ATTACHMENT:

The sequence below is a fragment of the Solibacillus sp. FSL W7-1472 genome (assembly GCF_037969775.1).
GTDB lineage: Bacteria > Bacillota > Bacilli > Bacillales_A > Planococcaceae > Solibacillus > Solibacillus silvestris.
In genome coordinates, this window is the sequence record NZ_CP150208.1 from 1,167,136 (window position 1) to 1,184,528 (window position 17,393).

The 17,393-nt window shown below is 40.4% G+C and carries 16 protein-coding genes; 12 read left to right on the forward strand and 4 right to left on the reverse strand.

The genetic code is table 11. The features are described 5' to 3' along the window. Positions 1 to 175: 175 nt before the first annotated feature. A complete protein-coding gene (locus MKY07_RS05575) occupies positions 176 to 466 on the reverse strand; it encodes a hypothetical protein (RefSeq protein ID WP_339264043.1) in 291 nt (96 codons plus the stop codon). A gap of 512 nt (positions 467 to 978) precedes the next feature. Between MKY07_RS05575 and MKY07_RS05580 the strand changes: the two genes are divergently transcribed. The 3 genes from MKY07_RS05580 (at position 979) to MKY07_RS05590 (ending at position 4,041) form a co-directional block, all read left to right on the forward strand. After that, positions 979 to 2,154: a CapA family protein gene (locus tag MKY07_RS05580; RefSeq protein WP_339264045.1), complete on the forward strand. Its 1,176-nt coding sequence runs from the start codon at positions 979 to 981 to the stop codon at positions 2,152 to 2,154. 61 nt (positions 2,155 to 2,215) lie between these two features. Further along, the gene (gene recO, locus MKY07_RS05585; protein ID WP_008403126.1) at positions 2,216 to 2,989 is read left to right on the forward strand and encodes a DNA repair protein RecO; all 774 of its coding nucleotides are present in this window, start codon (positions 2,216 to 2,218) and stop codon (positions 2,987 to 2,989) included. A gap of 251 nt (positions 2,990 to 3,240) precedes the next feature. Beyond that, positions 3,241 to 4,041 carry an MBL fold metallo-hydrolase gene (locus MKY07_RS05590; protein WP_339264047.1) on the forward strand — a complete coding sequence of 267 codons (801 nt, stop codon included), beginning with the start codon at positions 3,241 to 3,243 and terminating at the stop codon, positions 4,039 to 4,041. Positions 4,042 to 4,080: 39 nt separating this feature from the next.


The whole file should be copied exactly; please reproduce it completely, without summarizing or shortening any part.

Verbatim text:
The sequence below is a fragment of the Solibacillus sp. FSL W7-1472 genome (assembly GCF_037969775.1).
GTDB lineage: Bacteria > Bacillota > Bacilli > Bacillales_A > Planococcaceae > Solibacillus > Solibacillus silvestris.
In genome coordinates, this window is the sequence record NZ_CP150208.1 from 1,167,136 (window position 1) to 1,184,528 (window position 17,393).

The 17,393-nt window shown below is 40.4% G+C and carries 16 protein-coding genes; 12 read left to right on the forward strand and 4 right to left on the reverse strand.

The genetic code is table 11. The features are described 5' to 3' along the window. Positions 1 to 175: 175 nt before the first annotated feature. A complete protein-coding gene (locus MKY07_RS05575) occupies positions 176 to 466 on the reverse strand; it encodes a hypothetical protein (RefSeq protein ID WP_339264043.1) in 291 nt (96 codons plus the stop codon). A gap of 512 nt (positions 467 to 978) precedes the next feature. Between MKY07_RS05575 and MKY07_RS05580 the strand changes: the two genes are divergently transcribed. The 3 genes from MKY07_RS05580 (at position 979) to MKY07_RS05590 (ending at position 4,041) form a co-directional block, all read left to right on the forward strand. After that, positions 979 to 2,154: a CapA family protein gene (locus tag MKY07_RS05580; RefSeq protein WP_339264045.1), complete on the forward strand. Its 1,176-nt coding sequence runs from the start codon at positions 979 to 981 to the stop codon at positions 2,152 to 2,154. 61 nt (positions 2,155 to 2,215) lie between these two features. Further along, the gene (gene recO, locus MKY07_RS05585; protein ID WP_008403126.1) at positions 2,216 to 2,989 is read left to right on the forward strand and encodes a DNA repair protein RecO; all 774 of its coding nucleotides are present in this window, start codon (positions 2,216 to 2,218) and stop codon (positions 2,987 to 2,989) included. A gap of 251 nt (positions 2,990 to 3,240) precedes the next feature. Beyond that, positions 3,241 to 4,041 carry an MBL fold metallo-hydrolase gene (locus MKY07_RS05590; protein WP_339264047.1) on the forward strand — a complete coding sequence of 267 codons (801 nt, stop codon included), beginning with the start codon at positions 3,241 to 3,243 and terminating at the stop codon, positions 4,039 to 4,041. Positions 4,042 to 4,080: 39 nt separating this feature from the next.